I have decided it’s time to solve the actual problem over the next month+ with focused strength training and shorter runs paying close attention to how my foot is striking.  I am also going to try a different type of neutral shoe to see if that helps me correct.

SECOND, I am going to work on quality over quantity for the coming year.  Translation:  a fewer number of races with more focused goals. Since really coming back to running, I have been all about MORE – 17 races in 2013, 22 in 2014, 27 in 2015 and 19 this year.  For those keeping track at home, that is 78% of my 106 races ever have been run in four years. And I need to shift my energy.  My medal rack will be sad and my sparkle collection a bit dusty, but I know this is the right direction.

THIRD, I need to change my approach to my work outs.  Over the past year or so, I have just gone out and gotten in the mileage.  Sometimes I do hills.  Sometimes I am really good about lifting – and other times, it’s just a part of my routine to do 5 miles, 5 miles and a long run.  If I really want quality races, I need a quality plan.

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With the help of a BUNCH of resources, I now have one.  And I am happy to share with you.  My goals are a sub-25 5k in February and a sub-2 hour half in May. With that in mind, my energy is on three things:

MILEAGE. Increasing my mileage in a thoughtful, focused way.  Everything I read talked about the impact more miles had on better speed.  For years, I’ve done enough to get to a starting line.  This time around, I am going to focus on what targeted workouts can do to move me forward, faster.

SPEED WORK.  Dedicated, consistent speed work.  On a track or a treadmill.  The intervals will help and I know they will help.  But they hurt.  A LOT.

STRENGTH.  As per above, I have to strengthen my muscles with regular work in the gym.  Yoga is amazing, and I will continue that practice, but it is not enough to make the kinds of strides I want to make.

So there we are… Looking forward to FINALLY meeting those goals!  Thank you for being here along the way.

 

 

 

 

 

 

If you never try…

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Yesterday I virtually watched several friends complete the Marine Corps Marathon. Their times ranged from 3:51 to over 6 hours.  Some were veterans.  Some first timers.  And others, somewhere in the middle.  EVERY SINGLE ONE OF THEM posted on social media about the pride they felt crossing that finish line.  And for each person – that moment started with a decision to try.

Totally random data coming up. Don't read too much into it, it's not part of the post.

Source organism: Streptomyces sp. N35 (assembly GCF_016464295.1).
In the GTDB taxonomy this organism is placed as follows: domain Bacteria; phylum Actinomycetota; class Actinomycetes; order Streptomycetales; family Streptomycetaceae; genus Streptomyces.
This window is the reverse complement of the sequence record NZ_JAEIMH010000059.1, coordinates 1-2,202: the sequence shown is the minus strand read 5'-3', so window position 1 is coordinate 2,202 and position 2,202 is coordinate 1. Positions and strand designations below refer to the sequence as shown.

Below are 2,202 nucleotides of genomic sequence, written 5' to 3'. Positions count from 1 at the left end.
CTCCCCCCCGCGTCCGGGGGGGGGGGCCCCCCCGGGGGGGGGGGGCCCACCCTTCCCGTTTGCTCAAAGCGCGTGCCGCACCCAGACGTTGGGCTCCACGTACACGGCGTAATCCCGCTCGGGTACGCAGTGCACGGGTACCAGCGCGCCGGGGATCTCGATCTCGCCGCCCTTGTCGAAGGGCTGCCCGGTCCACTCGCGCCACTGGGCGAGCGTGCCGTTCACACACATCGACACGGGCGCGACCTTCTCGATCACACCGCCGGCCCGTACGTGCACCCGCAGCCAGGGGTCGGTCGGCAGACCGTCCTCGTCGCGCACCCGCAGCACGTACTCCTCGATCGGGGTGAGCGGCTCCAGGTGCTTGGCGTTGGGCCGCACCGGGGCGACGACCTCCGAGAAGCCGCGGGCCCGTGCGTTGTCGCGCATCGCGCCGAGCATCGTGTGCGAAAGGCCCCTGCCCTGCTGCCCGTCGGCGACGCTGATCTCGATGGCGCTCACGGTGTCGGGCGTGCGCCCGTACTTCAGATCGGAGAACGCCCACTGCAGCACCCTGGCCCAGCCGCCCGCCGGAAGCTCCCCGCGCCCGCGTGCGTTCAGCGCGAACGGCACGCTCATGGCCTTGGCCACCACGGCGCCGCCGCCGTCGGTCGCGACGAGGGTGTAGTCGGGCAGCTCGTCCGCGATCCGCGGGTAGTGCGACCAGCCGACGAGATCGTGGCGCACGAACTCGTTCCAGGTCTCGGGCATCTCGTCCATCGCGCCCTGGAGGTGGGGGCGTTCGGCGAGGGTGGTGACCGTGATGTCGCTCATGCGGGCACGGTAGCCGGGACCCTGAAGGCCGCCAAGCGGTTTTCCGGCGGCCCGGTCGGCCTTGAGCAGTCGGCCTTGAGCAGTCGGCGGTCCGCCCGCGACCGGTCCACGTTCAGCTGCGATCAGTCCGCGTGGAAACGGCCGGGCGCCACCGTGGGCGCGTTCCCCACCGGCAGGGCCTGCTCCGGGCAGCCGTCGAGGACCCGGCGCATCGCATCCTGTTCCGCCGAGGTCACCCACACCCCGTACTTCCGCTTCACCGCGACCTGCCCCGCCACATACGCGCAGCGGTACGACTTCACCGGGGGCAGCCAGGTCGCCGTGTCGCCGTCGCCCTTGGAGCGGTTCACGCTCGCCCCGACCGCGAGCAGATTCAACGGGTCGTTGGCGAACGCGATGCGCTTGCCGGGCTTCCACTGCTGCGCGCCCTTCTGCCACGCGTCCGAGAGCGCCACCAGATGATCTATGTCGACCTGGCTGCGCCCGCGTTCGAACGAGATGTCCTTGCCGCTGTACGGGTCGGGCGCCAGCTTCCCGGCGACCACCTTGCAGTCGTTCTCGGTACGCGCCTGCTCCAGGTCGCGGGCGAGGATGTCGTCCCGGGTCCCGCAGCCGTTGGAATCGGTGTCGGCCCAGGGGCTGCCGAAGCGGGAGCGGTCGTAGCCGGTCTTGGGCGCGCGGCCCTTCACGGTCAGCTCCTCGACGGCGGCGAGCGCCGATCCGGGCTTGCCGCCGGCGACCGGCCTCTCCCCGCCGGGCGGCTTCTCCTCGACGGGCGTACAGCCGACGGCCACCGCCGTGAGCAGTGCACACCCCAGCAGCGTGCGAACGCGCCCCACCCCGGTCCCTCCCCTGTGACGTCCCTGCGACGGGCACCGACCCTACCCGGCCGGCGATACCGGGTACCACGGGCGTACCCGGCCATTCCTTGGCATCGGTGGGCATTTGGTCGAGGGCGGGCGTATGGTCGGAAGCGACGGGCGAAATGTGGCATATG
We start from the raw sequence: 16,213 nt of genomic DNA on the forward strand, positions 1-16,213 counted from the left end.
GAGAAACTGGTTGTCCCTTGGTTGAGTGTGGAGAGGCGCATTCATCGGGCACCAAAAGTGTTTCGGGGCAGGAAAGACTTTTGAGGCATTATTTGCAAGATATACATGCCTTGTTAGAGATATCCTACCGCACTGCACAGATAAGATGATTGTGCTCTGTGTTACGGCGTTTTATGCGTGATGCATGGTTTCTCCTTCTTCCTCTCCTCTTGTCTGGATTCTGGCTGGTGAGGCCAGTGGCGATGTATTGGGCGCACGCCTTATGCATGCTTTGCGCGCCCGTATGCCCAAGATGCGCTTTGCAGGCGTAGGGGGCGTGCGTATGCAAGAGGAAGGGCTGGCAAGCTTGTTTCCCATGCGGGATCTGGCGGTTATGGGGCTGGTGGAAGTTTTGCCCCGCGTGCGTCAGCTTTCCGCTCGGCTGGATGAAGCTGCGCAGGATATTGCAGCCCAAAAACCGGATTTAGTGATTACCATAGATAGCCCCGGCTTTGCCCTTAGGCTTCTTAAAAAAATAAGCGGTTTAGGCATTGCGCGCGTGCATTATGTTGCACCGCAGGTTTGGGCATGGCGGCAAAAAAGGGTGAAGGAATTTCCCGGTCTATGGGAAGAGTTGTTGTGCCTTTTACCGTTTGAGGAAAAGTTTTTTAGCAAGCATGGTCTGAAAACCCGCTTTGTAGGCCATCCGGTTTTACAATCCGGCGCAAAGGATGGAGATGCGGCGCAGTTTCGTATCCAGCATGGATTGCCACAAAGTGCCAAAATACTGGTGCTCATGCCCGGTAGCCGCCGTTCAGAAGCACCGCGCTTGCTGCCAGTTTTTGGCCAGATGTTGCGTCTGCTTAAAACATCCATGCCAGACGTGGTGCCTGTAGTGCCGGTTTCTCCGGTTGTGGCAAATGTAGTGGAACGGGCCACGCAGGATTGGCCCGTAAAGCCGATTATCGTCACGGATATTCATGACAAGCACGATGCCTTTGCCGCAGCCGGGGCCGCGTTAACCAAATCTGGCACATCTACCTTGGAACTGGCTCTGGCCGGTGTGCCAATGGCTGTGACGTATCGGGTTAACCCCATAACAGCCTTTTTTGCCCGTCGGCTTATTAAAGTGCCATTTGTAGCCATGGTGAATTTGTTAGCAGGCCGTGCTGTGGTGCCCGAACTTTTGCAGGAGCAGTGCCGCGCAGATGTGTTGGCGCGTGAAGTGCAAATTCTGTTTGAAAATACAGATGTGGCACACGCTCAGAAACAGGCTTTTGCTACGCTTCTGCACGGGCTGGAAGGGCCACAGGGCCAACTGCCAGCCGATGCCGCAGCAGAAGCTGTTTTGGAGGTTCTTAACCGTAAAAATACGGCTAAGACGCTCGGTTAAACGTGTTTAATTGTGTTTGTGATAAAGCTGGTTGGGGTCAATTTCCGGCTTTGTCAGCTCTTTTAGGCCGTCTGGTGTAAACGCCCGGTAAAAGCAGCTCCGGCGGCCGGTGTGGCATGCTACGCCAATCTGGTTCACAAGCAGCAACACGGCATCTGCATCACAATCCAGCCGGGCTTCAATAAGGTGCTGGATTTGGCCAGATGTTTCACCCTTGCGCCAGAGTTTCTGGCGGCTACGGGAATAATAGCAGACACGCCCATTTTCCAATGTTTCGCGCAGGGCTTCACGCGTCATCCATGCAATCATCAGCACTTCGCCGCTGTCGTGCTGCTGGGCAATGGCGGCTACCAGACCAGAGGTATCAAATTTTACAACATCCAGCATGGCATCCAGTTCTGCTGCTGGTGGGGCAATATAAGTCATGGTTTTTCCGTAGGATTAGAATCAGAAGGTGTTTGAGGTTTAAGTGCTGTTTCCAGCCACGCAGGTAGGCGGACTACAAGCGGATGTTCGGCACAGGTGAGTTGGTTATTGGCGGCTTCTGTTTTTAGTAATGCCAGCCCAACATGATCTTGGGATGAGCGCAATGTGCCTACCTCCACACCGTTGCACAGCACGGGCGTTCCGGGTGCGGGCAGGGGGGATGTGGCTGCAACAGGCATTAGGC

Over the past six months I have learned three things about change.

  1. It happens when WE decide to change.  At some point the spark is lit and we decide that there is something that we want very, badly.  A medal. A new home. A different way of living.  It can happen in a split second, but that little fire is what makes the new dream a reality.  For me, whenever I get lost, I bring myself back to that moment and it makes the process of change something I CAN do.
  2. It is very, very painful.  Even good change is painful.  Because it means leaving behind something or someone or somewhere we knew and were comfortable with/in/about. I have never made a major change in my life and not felt some level of angst about it. That messy part: the part where you can still see behind you, but cannot see in front of you, that is when the going back happens… We give up on the diet.  Or we say “a marathon is just too long”.  Or we go back to the bad relationship.  Or we pick up the credit card or the drink or the cigarette.  We either live through the pain or we stop the growth – it’s that hard and that easy.
  3. It requires a different kind of bravery.  For most of us, the change doesn’t come with banners and celebrations and TV appearances. Sometimes people don’t understand or even want us to change.  Or they have wanted us to change a behavior for so long, and we have failed over and over and over, that they (fairly) don’t believe the change is real.  So it has to be real FOR US.  And we need to be gentle and patient and kind with ourselves.  WE have to know that the end result is something we want and are going to be proud of – regardless of what others may think or feel.

But change and achievement and growth are all incredible things.  And the world changes regardless of what we want to do at that very moment.  RIGHT NOW your cells are changing, your children are growing, and the earth is speeding around the sun.  Even if you stay right where you are, nothing will ever be the same.  YOU will never be the same person that you are at this very second.

And if you try and fail?  You tried.  And now you have more information for the next time. And you will be ready.  Because, “If you never try, you never know.”

Namaste.